This story at the beginning of Jesus’ public ministry never fails to fascinate me. Jesus comes to Galilee, saying
“The kingdom of God has drawn near! Repent, and believe in the good news.”
Jesus doesn’t wait around for people to come to him. He immediately calls followers, those he hopes will help him in his work of sharing the good news so that all will know that the kingdom of God has indeed come near.
As he walks by the Sea of Galilee, Jesus sees the brothers Simon and Andrew, who are busy casting their nets, hoping to catch fish. And then two more, the sons of Zebedee, James and his brother John. They too are fishermen, and Jesus finds them in their boats mending their nets. These four immediately leave their nets and follow him. Jesus tells them that they will still be fishing, only now they will be fishing for people.
Since today is the day of our congregational meeting, I’m going to focus on how this passage applies to all of us here at St Peter’s.
Jesus has called us to be his followers. So here we are, approximately forty-eight people, thirty-five of us actively involved in the mission and ministry of this church. We are small in number, but mighty in what we do as followers of Jesus. What I am going to say now will serve as our annual report for the year just past, 2023.
We are the ones that Jesus has called not only to believe in the Good News, but also to proclaim the Good News. The time has drawn near, and we don’t have any time to waste. The world needs this good news, not just news about someone doing something kind, although that news is important. This good news is about specifically turning toward Jesus, finding a new way to go that differs from the ways that the world offers, and following Jesus in trust and hope, believing that not only does God have a place prepared for us when we die, but that God’s kingdom is here and now, life changing, that new life is not only a possibility but a reality, if only we follow him where he would have us go.
And the good news is that this new life is available not just to us, but to all people who will follow. Imagine! If people believe this good news and follow, God’s kingdom will become much more a reality on this earth than it is currently.
The Good News is ours to share! Jesus’ trust in us to share this news is a huge, undeserved gift. So out of gratitude, we want to carry the Good News out into the world.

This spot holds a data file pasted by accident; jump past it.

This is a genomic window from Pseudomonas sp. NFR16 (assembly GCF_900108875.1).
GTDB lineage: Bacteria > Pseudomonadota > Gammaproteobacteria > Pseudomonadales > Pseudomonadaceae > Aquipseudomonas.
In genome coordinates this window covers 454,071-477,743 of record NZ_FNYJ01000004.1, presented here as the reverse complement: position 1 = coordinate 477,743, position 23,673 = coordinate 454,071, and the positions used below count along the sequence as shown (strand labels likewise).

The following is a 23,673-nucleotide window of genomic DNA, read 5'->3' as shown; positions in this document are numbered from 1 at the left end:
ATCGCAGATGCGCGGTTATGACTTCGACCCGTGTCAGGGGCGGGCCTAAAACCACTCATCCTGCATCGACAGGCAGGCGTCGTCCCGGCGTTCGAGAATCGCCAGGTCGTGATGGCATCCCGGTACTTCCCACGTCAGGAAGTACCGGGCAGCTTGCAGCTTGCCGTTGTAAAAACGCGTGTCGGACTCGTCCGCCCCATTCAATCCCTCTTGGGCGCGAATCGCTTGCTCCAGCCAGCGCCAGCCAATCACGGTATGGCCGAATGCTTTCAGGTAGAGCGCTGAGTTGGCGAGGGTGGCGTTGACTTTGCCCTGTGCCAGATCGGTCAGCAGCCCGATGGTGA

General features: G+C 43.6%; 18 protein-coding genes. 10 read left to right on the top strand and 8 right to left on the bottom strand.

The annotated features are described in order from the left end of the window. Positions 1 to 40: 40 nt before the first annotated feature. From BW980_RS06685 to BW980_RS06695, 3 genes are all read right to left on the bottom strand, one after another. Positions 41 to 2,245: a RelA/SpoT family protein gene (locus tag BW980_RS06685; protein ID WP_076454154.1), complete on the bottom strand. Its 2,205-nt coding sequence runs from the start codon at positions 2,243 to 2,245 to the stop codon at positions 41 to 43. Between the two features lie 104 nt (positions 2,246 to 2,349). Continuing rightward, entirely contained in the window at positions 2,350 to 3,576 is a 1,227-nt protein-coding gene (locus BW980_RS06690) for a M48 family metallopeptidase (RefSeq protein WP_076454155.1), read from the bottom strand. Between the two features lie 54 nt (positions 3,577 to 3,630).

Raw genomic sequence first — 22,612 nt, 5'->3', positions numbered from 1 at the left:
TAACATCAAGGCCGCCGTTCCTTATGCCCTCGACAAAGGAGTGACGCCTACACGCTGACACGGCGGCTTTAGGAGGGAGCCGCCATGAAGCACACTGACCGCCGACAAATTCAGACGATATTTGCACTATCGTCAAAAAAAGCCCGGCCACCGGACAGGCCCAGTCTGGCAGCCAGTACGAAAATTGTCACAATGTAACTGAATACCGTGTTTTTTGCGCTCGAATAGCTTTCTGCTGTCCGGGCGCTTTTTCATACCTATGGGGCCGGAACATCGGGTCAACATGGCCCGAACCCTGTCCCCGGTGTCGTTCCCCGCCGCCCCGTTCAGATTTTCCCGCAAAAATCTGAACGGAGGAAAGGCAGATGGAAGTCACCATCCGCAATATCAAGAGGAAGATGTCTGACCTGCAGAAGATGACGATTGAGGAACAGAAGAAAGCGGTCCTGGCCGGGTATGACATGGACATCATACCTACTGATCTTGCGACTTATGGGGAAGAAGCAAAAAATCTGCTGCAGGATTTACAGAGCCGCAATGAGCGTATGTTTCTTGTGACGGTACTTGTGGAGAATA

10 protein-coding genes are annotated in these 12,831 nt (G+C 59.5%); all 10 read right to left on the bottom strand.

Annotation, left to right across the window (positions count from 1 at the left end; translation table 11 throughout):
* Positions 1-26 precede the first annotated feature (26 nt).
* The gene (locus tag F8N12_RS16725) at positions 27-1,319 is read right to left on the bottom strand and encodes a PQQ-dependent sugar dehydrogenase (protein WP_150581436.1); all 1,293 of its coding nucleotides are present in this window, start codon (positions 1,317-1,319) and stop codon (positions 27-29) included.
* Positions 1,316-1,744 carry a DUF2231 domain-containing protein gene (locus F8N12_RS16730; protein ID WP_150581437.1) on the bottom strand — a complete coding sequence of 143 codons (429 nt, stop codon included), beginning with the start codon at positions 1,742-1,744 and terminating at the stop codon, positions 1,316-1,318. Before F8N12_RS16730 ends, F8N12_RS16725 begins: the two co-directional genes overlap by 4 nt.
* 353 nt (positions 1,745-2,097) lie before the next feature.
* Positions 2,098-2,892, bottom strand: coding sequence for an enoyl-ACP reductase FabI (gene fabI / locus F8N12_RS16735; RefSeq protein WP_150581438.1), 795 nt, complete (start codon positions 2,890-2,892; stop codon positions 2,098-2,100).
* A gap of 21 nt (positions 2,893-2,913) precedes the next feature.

Even though the disciples left their fishing nets behind when they followed Jesus, they still needed the skills they had learned—casting their nets and mending their nets.
Both casting nets and mending nets are necessary parts of discipleship. As disciples, we must cast our nets but we also must mend our nets as well. Here are some of the ways we have been both casting and mending the nets that Jesus has given to us to use here at St Peter’s.
Jesus fed the hungry and asked us to do the same thing. The Village Harvest, our food distribution, is one of the major ways that we cast the Lord’s nets out into the community. In any given month, seven to ten people here at St Peter’s work to make food available to those in need—and we provide food for an average of about 90 people a month. This physical work of going to the food bank, loading the truck, unloading it, sorting and packing the food, and distributing food would be impossible without all of those of you who donate money to this project, and these donations come from people outside the church as well. This project is completely funded by donations. A sign of your generosity—at the end of 2023 we had almost $1750 in our Village Harvest fund, which will help us to cover the purchases of food in the coming months. We get the food from our partner, the Healthy Harvest Food Bank. Even though we get the food at a much lower price at the food bank, we still have to buy the food, so your funding is crucial in order for us to cast out the nets that help to address hunger in this county and beyond.
Have you ever wondered what happens to the fresh food that we have left over? That food gets taken over to the Caroline County Social Services food pantry in Bowling Green—a way that we partner with Social Services.